Striving for perfection is a very worthy goal. But being driven by a deep need to achieve personal perfection in every case can cause serious problems. I believe all good pilots value excellence and strive to meet the very highest standards. But in flying, true perfectionism is often not just tolerated but occasionally encouraged; a bad idea. If perfectionism is about high standards, persistence, and conscientiousness, what’s not to like? Hopefully I can explain the dark side without offending any friends.
Perfectionism can cause serious psychopathology because perfectionists believe they themselves also have to achieve this standard—no hesitations, deviations, or inconsistencies. They can become hyper-sensitive to imperfection (in themselves and others) and can fall easily into helplessness and self-recrimination. They also can believe their acceptance is a function of never making mistakes. For a true perfectionists there is never “good enough,” and the “perfect” is always out of reach. Psychologists see perfectionism almost always as a handicap since perfectionists are vulnerable to distress, often haunted by a chronic sense of failure; indecisiveness, procrastination and shame (their project is doomed to failure by definition). Additionally, perfectionist pilots can be truly painful to work with and endure.
If you see yourself in this description, that is not unusual, since pilots are statistically well represented in this group, (and we probably all have “tendencies.”) I would personally argue however that though we should maintain and aspire to the highest standards and ideal outcomes, we should also fight against rigid perfectionism as a source of weakness. Our game is just too fraught with variables and surprises to be amenable to “perfection” and a strategy of best decisions or “satisficing” is superior.
My easiest metaphor to for decision making in flying is a football game. We of course practice hard, drilling skills and technique. We even run all the hypothetical scenarios and decide the perfect desired course of action with detailed execution in the huddle. But as soon as the ball is snapped and the situation evolves, and everything can change rapidly. In this fluid word of multiple variables and limited time, fast action, improvisation and ingenuity are the more successful strategies. We must employ “fast and frugal decision-making” rather than being frozen and directed to a perfect pre-decided outcome.
This decision making concept was developed by a genius (and Nobel prize winning) computer scientist named Herbert Simon way back in the 1950s. He was the first behavioral psychologist and debunked the Renaissance idea of “perfection in knowledge and action.” We live in a fast-changing world where we have limited time, resources, or information and can never make “perfect” choices. He advocated the best choice limited by circumstances which he called “satisficing.” This is also the core concept which pilots call “aeronautical decision making” (ADM). We cannot freeze the action, we must decide on the fly and achieve the best outcome given the limiting factors of time information and resources.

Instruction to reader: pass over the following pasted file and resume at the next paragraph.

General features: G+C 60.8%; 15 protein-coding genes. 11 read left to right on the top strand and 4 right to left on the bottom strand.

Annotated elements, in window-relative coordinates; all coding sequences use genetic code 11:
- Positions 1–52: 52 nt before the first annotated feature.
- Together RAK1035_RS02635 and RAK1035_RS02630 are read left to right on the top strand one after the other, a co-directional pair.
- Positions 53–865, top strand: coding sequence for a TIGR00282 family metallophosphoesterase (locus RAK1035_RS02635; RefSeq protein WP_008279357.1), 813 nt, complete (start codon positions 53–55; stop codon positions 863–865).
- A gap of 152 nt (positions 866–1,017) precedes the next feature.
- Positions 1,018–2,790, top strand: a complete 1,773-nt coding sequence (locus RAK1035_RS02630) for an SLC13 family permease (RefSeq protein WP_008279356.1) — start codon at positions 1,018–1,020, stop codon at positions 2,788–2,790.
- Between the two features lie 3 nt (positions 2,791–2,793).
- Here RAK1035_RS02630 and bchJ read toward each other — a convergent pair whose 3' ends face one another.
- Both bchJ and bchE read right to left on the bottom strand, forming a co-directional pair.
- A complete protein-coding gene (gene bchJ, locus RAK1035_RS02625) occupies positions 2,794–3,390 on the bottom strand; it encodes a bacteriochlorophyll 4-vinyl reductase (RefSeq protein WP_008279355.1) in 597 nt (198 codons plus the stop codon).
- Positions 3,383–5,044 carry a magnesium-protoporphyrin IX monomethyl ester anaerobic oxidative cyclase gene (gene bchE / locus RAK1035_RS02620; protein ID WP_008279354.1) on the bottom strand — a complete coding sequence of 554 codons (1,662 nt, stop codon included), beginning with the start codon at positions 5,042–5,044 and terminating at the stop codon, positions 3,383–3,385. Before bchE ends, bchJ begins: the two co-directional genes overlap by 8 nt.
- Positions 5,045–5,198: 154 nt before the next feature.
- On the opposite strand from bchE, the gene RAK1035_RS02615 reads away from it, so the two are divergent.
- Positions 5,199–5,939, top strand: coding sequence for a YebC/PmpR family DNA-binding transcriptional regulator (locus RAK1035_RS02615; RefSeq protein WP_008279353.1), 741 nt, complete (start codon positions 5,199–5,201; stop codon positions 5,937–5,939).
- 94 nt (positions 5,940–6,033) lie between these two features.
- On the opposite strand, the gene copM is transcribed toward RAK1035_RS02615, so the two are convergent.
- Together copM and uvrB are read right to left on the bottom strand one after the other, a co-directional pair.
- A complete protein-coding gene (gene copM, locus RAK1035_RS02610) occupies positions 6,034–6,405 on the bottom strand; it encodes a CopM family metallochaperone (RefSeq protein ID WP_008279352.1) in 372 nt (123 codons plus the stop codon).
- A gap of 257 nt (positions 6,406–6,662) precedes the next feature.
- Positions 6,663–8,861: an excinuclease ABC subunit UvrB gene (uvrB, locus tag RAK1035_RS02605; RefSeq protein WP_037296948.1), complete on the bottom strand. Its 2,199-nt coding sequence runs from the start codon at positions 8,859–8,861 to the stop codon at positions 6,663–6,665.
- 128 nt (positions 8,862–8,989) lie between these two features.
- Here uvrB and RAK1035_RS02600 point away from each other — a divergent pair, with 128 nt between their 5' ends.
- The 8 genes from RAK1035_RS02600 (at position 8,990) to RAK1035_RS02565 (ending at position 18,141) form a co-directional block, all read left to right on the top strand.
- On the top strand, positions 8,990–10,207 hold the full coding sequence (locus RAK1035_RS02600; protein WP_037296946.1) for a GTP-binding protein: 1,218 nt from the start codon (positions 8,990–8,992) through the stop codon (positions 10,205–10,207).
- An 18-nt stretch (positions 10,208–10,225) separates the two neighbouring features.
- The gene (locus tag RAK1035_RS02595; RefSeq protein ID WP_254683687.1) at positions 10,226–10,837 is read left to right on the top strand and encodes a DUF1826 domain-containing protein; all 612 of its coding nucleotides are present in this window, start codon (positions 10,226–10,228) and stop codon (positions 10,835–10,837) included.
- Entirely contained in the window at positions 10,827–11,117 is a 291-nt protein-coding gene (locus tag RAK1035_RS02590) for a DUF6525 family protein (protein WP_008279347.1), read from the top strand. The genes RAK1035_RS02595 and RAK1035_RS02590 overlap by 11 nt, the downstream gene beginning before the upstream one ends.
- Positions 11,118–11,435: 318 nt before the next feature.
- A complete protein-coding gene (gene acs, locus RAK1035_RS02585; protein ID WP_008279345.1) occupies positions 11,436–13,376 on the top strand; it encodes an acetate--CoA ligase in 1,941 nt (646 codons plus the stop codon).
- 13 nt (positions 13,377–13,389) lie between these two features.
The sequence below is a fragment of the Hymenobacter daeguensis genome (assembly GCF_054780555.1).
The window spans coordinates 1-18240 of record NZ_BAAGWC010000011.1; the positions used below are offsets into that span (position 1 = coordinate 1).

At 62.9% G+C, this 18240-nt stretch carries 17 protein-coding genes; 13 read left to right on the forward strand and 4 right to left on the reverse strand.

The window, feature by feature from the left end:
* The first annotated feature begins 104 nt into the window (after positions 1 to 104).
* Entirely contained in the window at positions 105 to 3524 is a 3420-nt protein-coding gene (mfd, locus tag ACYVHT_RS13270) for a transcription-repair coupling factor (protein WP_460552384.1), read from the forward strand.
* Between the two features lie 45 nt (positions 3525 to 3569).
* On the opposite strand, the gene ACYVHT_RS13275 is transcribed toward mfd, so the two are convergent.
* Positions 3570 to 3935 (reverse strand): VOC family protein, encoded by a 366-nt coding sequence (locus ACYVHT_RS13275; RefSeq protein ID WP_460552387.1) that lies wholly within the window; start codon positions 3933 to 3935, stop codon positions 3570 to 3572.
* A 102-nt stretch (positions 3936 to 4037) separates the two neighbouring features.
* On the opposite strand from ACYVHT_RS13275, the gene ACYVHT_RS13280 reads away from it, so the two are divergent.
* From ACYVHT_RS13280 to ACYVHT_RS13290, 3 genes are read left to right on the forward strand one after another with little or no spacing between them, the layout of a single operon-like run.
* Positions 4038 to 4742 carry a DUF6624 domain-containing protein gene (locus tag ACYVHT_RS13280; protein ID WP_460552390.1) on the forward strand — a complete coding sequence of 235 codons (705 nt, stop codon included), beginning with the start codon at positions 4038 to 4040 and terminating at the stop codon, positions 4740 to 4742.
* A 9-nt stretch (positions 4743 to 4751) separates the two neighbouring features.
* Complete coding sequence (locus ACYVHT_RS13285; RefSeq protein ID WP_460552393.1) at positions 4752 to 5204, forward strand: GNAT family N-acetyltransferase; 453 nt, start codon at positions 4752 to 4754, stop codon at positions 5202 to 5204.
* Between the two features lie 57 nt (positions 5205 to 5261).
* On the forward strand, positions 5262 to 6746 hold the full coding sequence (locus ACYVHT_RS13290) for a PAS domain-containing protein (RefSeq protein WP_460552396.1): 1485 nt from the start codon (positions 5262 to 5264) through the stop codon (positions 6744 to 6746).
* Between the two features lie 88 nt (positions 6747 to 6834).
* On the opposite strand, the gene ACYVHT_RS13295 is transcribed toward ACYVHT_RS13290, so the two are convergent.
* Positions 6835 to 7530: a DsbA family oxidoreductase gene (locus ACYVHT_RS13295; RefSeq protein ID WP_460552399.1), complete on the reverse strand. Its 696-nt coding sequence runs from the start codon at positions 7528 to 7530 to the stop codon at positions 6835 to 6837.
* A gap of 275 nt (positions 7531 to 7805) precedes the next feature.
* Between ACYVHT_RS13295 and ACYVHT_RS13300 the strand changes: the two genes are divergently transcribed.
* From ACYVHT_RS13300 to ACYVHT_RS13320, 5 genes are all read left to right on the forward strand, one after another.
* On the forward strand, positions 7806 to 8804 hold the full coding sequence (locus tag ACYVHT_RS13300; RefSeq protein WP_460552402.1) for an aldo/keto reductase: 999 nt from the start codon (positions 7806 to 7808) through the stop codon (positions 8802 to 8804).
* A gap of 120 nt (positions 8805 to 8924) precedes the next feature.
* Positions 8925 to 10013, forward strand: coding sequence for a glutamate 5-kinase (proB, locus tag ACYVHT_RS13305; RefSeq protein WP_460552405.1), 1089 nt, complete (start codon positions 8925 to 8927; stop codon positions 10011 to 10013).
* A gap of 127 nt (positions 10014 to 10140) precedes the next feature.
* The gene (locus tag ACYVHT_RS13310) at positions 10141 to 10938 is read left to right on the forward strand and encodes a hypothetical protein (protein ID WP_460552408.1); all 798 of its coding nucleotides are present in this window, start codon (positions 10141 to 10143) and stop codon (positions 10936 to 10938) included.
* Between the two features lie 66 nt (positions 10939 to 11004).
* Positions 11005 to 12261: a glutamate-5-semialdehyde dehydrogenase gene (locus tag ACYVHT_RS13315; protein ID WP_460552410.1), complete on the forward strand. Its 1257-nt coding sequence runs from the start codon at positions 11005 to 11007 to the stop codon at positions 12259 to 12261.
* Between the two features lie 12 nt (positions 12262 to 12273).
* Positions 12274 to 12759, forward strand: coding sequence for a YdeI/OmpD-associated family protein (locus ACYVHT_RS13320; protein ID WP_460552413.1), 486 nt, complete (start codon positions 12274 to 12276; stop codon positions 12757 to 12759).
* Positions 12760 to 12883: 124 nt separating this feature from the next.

The aeronautical origin of this concept was Colonel John Boyd, the famous developer of energy management fighter tactics (and later the F-16 aircraft at the Pentagon). Boyd ran the Nellis AFB “Top Gun” fighter school for years and created the Observe-Orient-Decide-Act model for decision-making in fluid, rapidly changing (usually wartime) conflicts. This was gratefully accepted by the Marine Corps and is taught at every business school in America for business decisions. The book Team Of Teams by Gen. Stanley McChrystal incorporates many of these ideas employing fast-cycle iterations. When the action is fast and furious, the decision making is fast and frugal.
The heart of fast and frugal decision-making is the application of “heuristics” or rules of thumb. These predetermined scripts simplify the decision-making process through mental shortcuts. Heuristics bypass the careful, rational (but time consuming) deliberation process and occur decisively and immediately in areas with a clear need for action. These also encompass the habits we, as pilots, work so hard to embed almost instinctively in our operating system. Another term from the military that often describes this ability is TLAR and an anathema to perfectionists. This translates to “that looks about right.” When Apollo 13 blew up (the famous “Houston, we’ve had a problem”) and the play book had to be thrown out, calculations on the “back of the napkin” brought this crippled craft back home with the most accurate splashdown in history. So trust the force a little and work with “satisficing” to achieve the best outcome given the circumstances. You might be better off than frozen looking for the perfect choice. I will be talking about this at Sun ‘N Fun Friday 11AM, in Room 9 at the forums. SAFE will be at booth A-59..see you there. Our other SAFE presentations are listed here.